The Swiss foreign ministry says the dialogue gives Switzerland the chance to raise violations of human rights on a regular basis.

“In human rights policy it’s always difficult to measure success,” ministry spokesman Pierre-Alain Eltschinger told in a written interview.

“It can certainly be seen as a small success that the foreign ministry can hold regular discussions with the Iranian authorities about violations of human rights and can condemn them."

“And in particularly delicate cases dialogue is always better than one-sided judgements.”

Special role

Stamm accepts that not everyone likes what Switzerland is doing.

“If, as a neutral country, you remain in dialogue with everyone, criticism will not be slow in coming. Even so, I think Switzerland should play this role.”

He points out that Switzerland is able to represent US interests in Iran precisely because it has kept channels open to the Iranians.

The US has not had an embassy in Tehran since the overthrow of the shah in 1979.

Eltschinger says that it is not a matter of Swiss neutrality, but the implementation of the country’s consistent human rights policy.

He is not worried about criticism.

“Swiss human rights policy is recognised, precisely because it is applied consistently.”

Human rights dialogue with Iran

Switzerland has conducted a human rights dialogue with Iran since October 2003.
The Iranian partners are officials from the ministries of justice and foreign affairs.

The dialogue focuses on the death penalty, corporal punishment, torture, freedom of expression, the rights of minorities and of women.

So far there have been four official rounds of dialogue.

In 2004 Swiss experts were able to visit a number of prisons in Iran.

On September 12-13 a meeting of experts in Tehran compared and discussed the criminal law relating to young offenders in the two countries.

Swiss Foreign Minister Micheline Calmy-Rey has said that she always raises human rights issues when she meets Iranian leaders.

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Human rights in Iran

There are tight restrictions on freedom of expression, association and assembly.

Civil society activists are liable to be arrested and prosecuted, often in unfair trials.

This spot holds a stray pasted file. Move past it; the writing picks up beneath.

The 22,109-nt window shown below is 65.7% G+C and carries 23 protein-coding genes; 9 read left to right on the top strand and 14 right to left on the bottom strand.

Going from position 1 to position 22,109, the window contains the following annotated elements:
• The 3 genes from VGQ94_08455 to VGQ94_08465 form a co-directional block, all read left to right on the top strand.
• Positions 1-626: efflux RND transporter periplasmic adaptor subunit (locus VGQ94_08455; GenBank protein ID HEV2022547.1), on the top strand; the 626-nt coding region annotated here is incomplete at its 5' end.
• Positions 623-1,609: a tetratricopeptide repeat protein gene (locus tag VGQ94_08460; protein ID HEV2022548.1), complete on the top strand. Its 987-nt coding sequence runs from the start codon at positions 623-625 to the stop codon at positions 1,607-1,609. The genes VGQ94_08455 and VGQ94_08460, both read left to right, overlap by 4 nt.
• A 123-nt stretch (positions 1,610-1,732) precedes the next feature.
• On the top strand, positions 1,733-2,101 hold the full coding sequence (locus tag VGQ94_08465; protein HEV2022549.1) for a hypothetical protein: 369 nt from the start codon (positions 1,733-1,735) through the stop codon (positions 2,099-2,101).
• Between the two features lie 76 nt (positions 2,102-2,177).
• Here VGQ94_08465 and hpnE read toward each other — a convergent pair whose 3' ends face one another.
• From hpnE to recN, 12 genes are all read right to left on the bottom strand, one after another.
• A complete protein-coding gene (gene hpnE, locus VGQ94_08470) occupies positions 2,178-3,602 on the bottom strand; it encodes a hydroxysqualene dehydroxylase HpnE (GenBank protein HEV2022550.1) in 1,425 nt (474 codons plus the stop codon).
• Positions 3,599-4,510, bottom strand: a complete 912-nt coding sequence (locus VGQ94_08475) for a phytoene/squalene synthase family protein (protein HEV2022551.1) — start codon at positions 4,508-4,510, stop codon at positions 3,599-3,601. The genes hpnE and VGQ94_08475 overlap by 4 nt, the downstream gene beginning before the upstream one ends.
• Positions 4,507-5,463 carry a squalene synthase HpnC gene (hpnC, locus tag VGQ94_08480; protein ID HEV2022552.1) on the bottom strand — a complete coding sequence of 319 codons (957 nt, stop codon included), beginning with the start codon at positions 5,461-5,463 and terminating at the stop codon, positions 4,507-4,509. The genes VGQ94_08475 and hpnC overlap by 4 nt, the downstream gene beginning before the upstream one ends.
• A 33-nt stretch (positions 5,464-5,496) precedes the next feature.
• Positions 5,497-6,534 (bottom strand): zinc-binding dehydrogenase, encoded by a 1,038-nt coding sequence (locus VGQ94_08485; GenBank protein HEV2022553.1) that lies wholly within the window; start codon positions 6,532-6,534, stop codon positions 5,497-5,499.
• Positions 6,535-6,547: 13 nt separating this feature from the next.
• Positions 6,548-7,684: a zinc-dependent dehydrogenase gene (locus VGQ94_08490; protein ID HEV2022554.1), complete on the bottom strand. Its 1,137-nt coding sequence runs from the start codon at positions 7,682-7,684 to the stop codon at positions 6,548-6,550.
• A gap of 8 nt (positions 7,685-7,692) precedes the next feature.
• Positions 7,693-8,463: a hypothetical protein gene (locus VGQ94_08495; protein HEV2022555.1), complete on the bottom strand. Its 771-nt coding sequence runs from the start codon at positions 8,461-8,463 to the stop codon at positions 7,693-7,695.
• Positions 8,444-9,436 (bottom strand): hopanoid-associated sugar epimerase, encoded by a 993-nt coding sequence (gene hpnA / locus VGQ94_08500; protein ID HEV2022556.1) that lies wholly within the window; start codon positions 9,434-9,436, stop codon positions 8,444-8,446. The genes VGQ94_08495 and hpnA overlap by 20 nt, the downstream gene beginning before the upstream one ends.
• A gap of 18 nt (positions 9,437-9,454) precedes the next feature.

They are often banned from travelling abroad, and their meetings may be disrupted.

Torture and other ill-treatment of detainees are common, and goes unpunished.

Many detainees are denied medical attention.

Sentences include flogging and amputation.

At least 346 people are known to have been executed in 2009, but the number was probably higher.

Two men were executed by stoning.

Among those executed were eight juvenile offenders.

At least 133 faced execution for crimes committed while they were minors.

Source: Amnesty International Iran Country Report 2009

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Sakineh Mohammadi Ashtiani

Sakineh Mohammadi Ashtiani is an Iranian Azeri woman who has been convicted of murder and adultery.

She has been on death row in Iran since 2006.

Her controversial case became internationally known in 2010 after high profile reports that she was convicted for the crime of adultery and sentenced to execution by stoning.

Following these reports, the Iranian embassy in London denied Ashtiani will be stoned to death.

An international campaign started by her children has sought aid in overturning her sentence and brought attention to her case.

On September 8, 2010, an Iranian foreign ministry official confirmed that the sentence of stoning against her was suspended, though she still faced death by hanging or a prison term for charges pending against her.

Source: Wikipedia